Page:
San Jose Police Union Loses Arbitration Battle with City, Exodus of Officers Feared

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    NEWSLETTERS

    An arbitration ruling in a labor battle between San Jose and the police union is leading to fears of a new exodus from the city’s police department. Damian Trujillo reports.

    More than 50 San Jose police officers have either retired or resigned this year alone. Many are frustrated over decreasing pay and benefits. Now, sources tell NBC Bay Area there may be a new exodus.

    The worry comes after an arbitration ruling in a labor battle between the city and the police union.
    Multiple sources tell NBC Bay Area the arbitrator ruled against the San Jose Police Officers Association. The verdict is confidential for 10 days from that ruling.

    But, well-placed sources tell NBC Bay Area, police officers will have their accrued vacation time capped. The officers’ ability to cash out sick time will also be capped.

    The sources say the officers will not get back the 10 percent in pay they gave up to help the city balance its books during the recession.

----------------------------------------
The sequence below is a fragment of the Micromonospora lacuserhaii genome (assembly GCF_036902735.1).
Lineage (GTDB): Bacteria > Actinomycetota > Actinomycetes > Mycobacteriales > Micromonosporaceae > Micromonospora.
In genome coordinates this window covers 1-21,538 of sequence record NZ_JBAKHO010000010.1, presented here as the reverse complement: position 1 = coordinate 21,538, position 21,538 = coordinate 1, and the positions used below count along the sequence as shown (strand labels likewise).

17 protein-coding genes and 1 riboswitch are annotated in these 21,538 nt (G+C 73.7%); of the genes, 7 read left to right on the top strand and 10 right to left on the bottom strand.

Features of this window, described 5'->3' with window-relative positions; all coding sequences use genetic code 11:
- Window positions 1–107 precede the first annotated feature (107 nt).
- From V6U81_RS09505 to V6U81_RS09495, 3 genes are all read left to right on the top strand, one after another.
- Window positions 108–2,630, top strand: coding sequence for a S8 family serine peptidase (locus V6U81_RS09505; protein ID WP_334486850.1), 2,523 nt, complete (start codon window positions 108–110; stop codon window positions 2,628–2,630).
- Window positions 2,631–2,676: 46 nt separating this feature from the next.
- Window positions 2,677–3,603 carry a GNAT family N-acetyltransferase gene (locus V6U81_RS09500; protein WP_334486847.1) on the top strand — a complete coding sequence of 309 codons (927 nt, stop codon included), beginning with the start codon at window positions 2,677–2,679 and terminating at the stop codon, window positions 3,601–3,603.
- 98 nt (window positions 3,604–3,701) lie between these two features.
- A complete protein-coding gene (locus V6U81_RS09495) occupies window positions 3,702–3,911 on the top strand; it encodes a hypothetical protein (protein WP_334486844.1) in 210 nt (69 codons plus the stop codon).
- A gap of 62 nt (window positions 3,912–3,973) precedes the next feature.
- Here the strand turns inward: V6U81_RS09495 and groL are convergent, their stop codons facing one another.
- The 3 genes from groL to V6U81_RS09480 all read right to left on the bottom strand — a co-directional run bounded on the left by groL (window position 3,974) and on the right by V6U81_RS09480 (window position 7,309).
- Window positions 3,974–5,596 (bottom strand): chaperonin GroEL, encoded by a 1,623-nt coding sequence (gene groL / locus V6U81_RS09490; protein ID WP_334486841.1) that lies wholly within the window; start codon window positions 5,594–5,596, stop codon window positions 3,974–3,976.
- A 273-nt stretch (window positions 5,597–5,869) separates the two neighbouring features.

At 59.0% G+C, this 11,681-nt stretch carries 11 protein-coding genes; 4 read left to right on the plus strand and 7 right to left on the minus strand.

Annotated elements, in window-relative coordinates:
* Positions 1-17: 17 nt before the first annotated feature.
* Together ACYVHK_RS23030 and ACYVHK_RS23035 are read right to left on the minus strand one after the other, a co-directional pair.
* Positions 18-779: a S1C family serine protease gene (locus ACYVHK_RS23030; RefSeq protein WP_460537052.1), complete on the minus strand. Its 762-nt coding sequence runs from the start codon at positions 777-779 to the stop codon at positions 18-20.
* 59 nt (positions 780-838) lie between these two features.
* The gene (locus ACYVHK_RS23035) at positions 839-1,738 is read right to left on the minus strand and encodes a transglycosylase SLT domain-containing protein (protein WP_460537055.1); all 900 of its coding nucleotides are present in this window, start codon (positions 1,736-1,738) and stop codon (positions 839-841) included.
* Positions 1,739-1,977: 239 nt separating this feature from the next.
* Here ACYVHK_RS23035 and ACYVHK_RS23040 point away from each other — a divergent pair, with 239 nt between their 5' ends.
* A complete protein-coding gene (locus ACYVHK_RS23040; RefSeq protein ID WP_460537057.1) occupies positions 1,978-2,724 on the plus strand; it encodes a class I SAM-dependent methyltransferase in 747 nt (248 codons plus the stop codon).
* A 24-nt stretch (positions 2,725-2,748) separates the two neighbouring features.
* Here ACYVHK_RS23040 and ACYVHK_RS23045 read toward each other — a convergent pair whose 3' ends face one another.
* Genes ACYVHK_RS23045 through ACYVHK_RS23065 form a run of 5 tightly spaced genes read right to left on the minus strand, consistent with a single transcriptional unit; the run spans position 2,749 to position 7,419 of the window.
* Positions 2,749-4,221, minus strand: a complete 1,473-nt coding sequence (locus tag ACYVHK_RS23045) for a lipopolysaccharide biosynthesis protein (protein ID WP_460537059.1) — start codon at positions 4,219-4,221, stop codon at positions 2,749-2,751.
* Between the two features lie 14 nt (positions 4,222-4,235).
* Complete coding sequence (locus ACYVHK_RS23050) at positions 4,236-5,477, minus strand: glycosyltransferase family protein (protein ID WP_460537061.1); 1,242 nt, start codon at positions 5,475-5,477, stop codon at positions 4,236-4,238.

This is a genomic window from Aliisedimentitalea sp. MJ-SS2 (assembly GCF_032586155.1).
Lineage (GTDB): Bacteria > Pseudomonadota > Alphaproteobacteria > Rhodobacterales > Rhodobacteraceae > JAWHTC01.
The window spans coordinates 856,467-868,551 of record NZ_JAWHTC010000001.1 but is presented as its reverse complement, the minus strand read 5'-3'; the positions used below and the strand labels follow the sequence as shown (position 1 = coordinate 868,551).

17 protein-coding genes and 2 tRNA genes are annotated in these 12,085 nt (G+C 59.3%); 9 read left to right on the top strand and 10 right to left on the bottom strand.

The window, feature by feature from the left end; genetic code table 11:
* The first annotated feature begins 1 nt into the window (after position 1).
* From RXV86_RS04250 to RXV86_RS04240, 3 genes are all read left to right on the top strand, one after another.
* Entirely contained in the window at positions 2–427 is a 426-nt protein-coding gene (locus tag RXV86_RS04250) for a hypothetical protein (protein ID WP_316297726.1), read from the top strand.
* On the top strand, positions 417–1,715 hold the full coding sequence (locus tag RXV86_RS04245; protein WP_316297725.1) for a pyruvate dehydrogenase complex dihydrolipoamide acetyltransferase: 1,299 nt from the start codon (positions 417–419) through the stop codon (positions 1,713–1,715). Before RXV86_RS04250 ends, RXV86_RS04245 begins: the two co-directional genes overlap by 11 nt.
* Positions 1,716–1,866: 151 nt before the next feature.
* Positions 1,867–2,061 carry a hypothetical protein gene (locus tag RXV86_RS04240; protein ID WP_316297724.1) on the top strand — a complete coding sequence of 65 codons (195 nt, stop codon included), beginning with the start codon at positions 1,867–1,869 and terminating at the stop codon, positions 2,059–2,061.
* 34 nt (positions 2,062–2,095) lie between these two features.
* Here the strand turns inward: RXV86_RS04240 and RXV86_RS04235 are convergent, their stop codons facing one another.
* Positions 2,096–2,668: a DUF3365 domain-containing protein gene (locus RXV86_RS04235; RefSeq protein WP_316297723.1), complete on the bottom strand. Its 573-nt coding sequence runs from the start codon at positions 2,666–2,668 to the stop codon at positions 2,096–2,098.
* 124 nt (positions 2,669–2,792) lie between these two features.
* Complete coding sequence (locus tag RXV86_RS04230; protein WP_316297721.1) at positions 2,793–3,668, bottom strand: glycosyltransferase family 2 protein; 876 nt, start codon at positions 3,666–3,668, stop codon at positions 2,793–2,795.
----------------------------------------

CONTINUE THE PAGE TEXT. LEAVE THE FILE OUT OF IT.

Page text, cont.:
“That worries me,” said former SJPD Acting Chief Thomas Wheatley.

    Wheatley spent almost 31 years on the force and worries what the arbitrators ruling will mean for the department that was once one of the elite departments in the nation.

    “It’s going to hurt,” said Wheatley.  “I just hope it’s not going to hurt for a long time where it becomes acceptable to be just an average department.”

    Willow Glen Neighborhood Association President Richard Zappelli said he too is worried. He said he has seen a rise in home and car burglaries in Willow Glen.

    Zappelli said his concerns are echoed by neighborhood associations across the city.

    “I’m very concerned about the fact that our police department is very shorthanded right now. We’ve got a lot of problems, unbelievably, in Willow Glen right now,” said Zappelli.

    The city manager’s office confirms with NBC Bay Area that a verdict is in, but the city charter prevents the city or any other party involved in arbitration from disclosing the verdict for 10 days.

    Both sides can still negotiate a better deal during that time, but the verdict in this case becomes binding July 11 at 2 p.m.

    However, both sides can still agree to extend the 10-day waiting period.

    Morale, retention and recruitment are already hurting on the force. Wheatley fears it could get much worse.